On Tuesday, May 7, a school shooting at STEM School Highland Ranch (just seven miles away from Columbine High School) left one person dead and eight injured.
The STEM shooting
Two suspects were taken into custody. One has been identified as 18-year-old STEM student Devon Erickson. As per usual in the cases of school shootings, Erickson is a white man.
Police searched the Erickson household and removed a white Honda sedan from the premises. The car had “666,” a Pentagram, and “Fuck Society” spray-painted on it. Apparently, Erickson was very active online and often railed against the Trump administration. Still, his motives for the shooting remain unknown.
The way this tragedy was handled was quite different to how authorities and the press
handled the situation involving Sol Pais last month.
Pais was an 18-year-old Argentinian-American girl from Miami, Florida. Ahead of the 20th anniversary of the Columbine shooting, Pais traveled to Denver, purchased a shotgun, and committed suicide in the mountains near Littleton, Colorado. This whole ordeal took place in just one day — April 15.
By April 16, after Pais’ family reported her missing, a massive manhunt was underway in Denver for the girl who was supposedly “obsessed with Columbine” and made “legitimate threats” to schools in the Denver area.
Here are the facts about Sol Pais:
She had a blog where she talked about her own depression, her own feelings of isolation. Yes, Columbine was mentioned, but not in a way that portrayed desire to emulate the tragedy. Rather, Pais identified with the loneliness of the Columbine perpetrators, according to her close friend Adrianna Pete.
“She never threatened anyone,” Pete said. “There are no credible threats and only assumptions that she was just because the word Columbine was included.”
Indeed, nearly a month later and the FBI has not released specifics about the nature of the so-called threats Pais posed.
“She had no idea what occurred from late Monday afternoon to Tuesday when a search for her began and to Wednesday when her body was found,” Clear Creek County Undersheriff Bruce Snelling told The Denver Post. “The logical likelihood was she was here to end her journey.”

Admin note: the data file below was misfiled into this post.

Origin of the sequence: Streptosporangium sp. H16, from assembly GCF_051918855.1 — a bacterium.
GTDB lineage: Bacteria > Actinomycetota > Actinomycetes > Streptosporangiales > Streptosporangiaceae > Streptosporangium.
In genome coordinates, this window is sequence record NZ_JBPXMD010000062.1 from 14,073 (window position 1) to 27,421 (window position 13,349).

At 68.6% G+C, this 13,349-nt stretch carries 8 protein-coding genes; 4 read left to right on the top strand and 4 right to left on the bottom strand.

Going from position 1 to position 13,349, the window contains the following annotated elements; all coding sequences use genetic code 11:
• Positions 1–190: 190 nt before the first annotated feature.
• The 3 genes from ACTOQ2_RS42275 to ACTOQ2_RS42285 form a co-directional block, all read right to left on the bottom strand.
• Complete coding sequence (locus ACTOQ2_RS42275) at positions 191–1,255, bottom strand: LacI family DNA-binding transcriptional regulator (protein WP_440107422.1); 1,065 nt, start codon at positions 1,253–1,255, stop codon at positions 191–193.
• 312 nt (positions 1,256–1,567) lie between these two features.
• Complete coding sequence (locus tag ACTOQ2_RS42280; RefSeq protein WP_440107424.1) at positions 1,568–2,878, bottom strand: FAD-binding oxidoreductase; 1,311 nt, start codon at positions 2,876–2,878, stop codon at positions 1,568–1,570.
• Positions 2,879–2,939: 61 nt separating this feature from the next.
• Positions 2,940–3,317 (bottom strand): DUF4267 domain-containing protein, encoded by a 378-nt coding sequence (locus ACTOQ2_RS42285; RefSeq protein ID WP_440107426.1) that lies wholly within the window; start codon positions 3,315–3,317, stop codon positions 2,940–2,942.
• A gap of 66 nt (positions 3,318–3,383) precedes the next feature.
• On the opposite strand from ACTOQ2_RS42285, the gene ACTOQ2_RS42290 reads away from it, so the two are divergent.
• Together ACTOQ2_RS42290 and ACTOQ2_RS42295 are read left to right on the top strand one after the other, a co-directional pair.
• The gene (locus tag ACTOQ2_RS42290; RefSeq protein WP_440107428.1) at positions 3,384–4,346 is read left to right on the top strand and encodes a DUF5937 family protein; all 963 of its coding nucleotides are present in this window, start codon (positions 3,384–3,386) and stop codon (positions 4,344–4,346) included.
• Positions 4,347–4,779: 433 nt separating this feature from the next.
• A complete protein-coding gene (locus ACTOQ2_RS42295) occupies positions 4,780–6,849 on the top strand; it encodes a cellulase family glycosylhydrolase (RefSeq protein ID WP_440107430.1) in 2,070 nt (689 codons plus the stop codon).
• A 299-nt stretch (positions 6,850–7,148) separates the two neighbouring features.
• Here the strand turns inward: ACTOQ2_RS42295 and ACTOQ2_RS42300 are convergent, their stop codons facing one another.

“I had no direct information from the FBI that any of her writings indicated she would do a school shooting,” Snelling stated. “She didn’t have a master plan.”
Who is a threat?
At the end of the day, Sol Pais’ story was one of depression and loneliness. Not one of a crazed person with a desire to harm others.
Yet, when her body was found on April 17th, the FBI took to Twitter to say there was “no longer a threat” to the Denver community.
Sol Pais never posed a threat. And the STEM School shooting just goes to show that there were still very legitimate threats posed by Denver residents themselves.
The Center for Homeland Security and Defense has shown that the majority of school shooters have been male. Since 1970, 1,168 school shooting incidents have been carried out by men. Meanwhile, women carried out a mere 59. Additionally, the majority of school shootings were carried out by someone who had an affiliation with the school in question, such as a student. Between 1982 and 2019, Statista reports, 62 out of 110 shootings were instigated by a white shooter.
Statistically speaking, it is way more likely that a white male student of the school in question would carry out a shooting. It is highly unlikely that a Latina woman would travel across the country to commit an atrocity in an area she had no affiliation with.
But that didn’t stop the media from labeling Pais a terrorist. Meanwhile, I see no headlines saying Erickson was a terrorist who was “obsessed with Columbine.” Rather, Erickson was taken into custody and will be appearing in court May 8th. The media reports that he loved to skateboard and that he was once in a production of Legally Blonde the Musical. He apparently had a penchant for dying his hair bright colors, too.
I saw nothing positive reported about Pais, with the exception of pictures and videos shared on Instagram by Adrianna Pete.
The way these two incidents were handled by authorities and the press, as well as the way they are being talked about online, make one thing very clear to me: misogyny and xenophobia are alive and well. Meanwhile, we continue to fail to call white male aggression what it actually is: terrorism.
In the wake of the Sol Pais situation, I saw people online questioning her age, questioning her American citizenship. They shared fake photos of violent tattoos Pais did not in fact have. They made her out to be crazy. And the only thing the media loves more than a crazy woman (see: Lorena Bobbitt) is a dead girl.
Featured image: Facebook